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Quebec’s economic outlook is one of the brightest in Canada

John Clinkard
Quebec’s economic outlook is one of the brightest in Canada

Midway through the first half of 2018, the key indicators of Quebec’s economic health collectively suggest that La Belle Province is in very good shape.

This being said, there is evidence that after posting an estimated gain of 3% in 2017, its strongest showing since 2000, the Quebec economy will grow at a more sustainable rate in the range of 2.0% to 2.5% through the remainder of 2018 and well into 2019.

High on the list of indicators reflecting the current positive state of the Quebec economy is the province’s labour market. Although the pace of hiring has cooled slightly since mid 2017, total employment is up by 85K over the past twelve months.

Taking a closer look at the composition of the solid increase in headline employment, over the past year full-time hiring in the province is up by 150K, more than offsetting a 65k drop in part-time employment.

Also, according to the most recent Statistics Canada job vacancy report, the total number of job vacancies in the province has increased by 46% over the past twelve months, twice the increase exhibited by the country as a whole. This jump took the job vacancy rate to a three-year high of 2.6% in the final quarter of 2017.

Given the very strong growth of full-time hiring over the past twelve months, it is not surprising that, based on the results of its most recent (March) Survey of Consumer Confidence, the Conference Board in Canada reported that “Quebecers remain the most confident in the country”.

Against this background of burgeoning consumer confidence, solid growth of average weekly earnings and persisting low interest rates, consumer spending and housing demand have contributed to very robust growth of domestic demand throughout 2017 and into 2018.

Indeed, despite the impact of the Office of the Superintendent of Financial Institution’s more stringent mortgage stress test, Quebec was the only province to see a year-over-year increase in March home sales.

Despite the strong pattern of existing home sales, single-family starts have exhibited little change over the past year. However, fuelled by the combination of record net in-migration, the above-noted growth of full-time employment and a sharp drop in apartment vacancy rates, starts of multiple units are up by a very strong 37.8% year to date.

Further, given the positive outlook for employment indicated by the higher job vacancy rate and the fact that applications to build multiple units are up by 17% y/y in February, the outlook for residential construction in the province remains quite bright during the remainder of this year and into 2019.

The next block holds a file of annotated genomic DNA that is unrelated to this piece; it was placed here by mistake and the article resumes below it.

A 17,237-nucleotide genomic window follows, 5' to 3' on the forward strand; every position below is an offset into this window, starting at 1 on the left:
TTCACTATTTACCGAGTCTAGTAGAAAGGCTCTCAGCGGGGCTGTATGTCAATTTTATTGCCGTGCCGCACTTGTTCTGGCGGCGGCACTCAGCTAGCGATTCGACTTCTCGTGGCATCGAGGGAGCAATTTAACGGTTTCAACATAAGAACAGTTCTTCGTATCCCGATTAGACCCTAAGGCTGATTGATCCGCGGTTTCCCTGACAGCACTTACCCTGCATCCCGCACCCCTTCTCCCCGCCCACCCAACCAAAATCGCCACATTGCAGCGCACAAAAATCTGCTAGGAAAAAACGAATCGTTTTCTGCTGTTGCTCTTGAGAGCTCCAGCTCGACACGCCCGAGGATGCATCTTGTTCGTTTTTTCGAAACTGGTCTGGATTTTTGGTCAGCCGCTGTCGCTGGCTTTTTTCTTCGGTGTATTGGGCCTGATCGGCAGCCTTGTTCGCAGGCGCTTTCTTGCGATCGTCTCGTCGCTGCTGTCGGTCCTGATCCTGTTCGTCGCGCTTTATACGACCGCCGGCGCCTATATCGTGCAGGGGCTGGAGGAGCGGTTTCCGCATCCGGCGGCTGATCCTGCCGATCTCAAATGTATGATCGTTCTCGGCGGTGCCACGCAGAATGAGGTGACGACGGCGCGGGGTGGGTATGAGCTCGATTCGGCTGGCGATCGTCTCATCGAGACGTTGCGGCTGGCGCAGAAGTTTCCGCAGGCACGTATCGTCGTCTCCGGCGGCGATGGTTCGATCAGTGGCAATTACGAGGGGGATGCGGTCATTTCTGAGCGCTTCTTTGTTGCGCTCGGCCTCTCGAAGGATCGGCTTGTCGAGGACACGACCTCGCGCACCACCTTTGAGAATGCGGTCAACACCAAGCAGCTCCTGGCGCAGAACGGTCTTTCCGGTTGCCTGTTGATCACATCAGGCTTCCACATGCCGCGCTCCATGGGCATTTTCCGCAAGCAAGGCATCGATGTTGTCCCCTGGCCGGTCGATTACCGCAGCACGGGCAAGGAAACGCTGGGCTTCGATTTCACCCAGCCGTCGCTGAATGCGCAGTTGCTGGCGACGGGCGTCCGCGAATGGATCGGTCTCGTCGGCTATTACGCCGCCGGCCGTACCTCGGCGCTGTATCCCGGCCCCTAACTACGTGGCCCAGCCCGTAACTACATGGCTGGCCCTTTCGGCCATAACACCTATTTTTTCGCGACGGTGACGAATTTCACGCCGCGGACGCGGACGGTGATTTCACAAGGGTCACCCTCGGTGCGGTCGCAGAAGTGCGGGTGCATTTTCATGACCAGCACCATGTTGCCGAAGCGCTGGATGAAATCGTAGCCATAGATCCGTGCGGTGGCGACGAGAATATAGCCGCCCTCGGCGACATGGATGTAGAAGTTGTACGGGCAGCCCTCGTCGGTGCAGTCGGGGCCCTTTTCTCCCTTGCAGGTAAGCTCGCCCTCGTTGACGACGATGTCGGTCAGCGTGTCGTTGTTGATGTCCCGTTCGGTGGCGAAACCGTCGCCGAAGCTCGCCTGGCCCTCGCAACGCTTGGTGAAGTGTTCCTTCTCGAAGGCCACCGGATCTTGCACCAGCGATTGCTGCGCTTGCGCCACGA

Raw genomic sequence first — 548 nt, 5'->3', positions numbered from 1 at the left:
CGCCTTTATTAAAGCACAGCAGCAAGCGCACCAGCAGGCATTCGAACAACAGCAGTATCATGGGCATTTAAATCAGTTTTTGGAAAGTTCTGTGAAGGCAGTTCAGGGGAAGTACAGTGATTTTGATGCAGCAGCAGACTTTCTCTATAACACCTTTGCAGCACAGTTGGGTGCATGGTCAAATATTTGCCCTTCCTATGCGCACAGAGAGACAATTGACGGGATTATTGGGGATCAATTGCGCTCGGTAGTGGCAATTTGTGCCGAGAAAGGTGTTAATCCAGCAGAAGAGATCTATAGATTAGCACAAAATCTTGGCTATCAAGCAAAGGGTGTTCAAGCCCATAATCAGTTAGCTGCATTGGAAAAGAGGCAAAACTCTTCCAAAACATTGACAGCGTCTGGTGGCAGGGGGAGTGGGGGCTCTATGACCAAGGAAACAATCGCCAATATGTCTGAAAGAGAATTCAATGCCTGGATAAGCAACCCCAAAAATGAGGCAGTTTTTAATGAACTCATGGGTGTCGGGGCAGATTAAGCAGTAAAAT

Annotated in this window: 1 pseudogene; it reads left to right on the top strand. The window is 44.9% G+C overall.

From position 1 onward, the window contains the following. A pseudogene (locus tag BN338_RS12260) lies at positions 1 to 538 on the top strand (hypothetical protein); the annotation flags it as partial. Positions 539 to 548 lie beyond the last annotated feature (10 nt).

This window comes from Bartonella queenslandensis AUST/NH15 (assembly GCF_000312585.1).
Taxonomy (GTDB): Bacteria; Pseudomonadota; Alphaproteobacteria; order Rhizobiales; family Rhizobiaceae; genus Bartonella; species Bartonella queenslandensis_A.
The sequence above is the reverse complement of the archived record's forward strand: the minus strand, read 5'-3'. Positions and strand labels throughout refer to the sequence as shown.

The outlook for capital spending in Quebec in 2018 is definitely brighter than it was in 2017. Consistent with the very high level of optimism among Quebec’s entrepreneurs, the Business Development Bank of Canada’s (BDC) Investment Intentions Survey revealed that the province’s small- and medium-sized businesses are planning to boost their investment spending by 11% this year, well ahead of the 0.5% increase they planned during 2017.

This improved investment outlook is very much in line with the more comprehensive Statistics Canada Survey of Non-residential Capital and Repair Expenditures (CAPEX) report. According to Statistics Canada, after contracting by an estimated 2% in 2017, Quebec firms are planning to increase their investment spending by 5.4% in 2018, a five-year high.

At the same time, Statistics Canada reported that Quebec’s public sector capital spending is projected to increase by 4.9% this year after posting a gain of 8.7% in 2017. It is also worth noting that the Statistics Canada CAPEX survey was undertaken ahead of the Quebec Budget released on March 28.

While much of the money committed in the budget will be spent in the medium term, the government, facing a fall election and flush with a 4.2% increase in revenues in fiscal 2017-18, added $9.3 billion to the Quebec Infrastructure Plan.

According to the Budget, the government now plans to invest $100.9 billion on public infrastructure over the next ten years, mostly on roads (19.9%), health and social services (18.6%) and education (16.1%). The plan includes funding for the Réseau express métropolitain/REM ($6.3 billion), Quebec City’s $3 billion transit network and an extension to Montreal’s Blue Line subway route.

Real* Gross Domestic Product (GDP) Growth — Quebec vs Canada

Real* Gross Domestic Product (GDP) Growth — Quebec vs Canada
* “Real” is after adjustment for inflation.
Data Sources: Actuals — Statistics Canada; Forecasts — CanaData.
Chart: ConstructConnect — CanaData.

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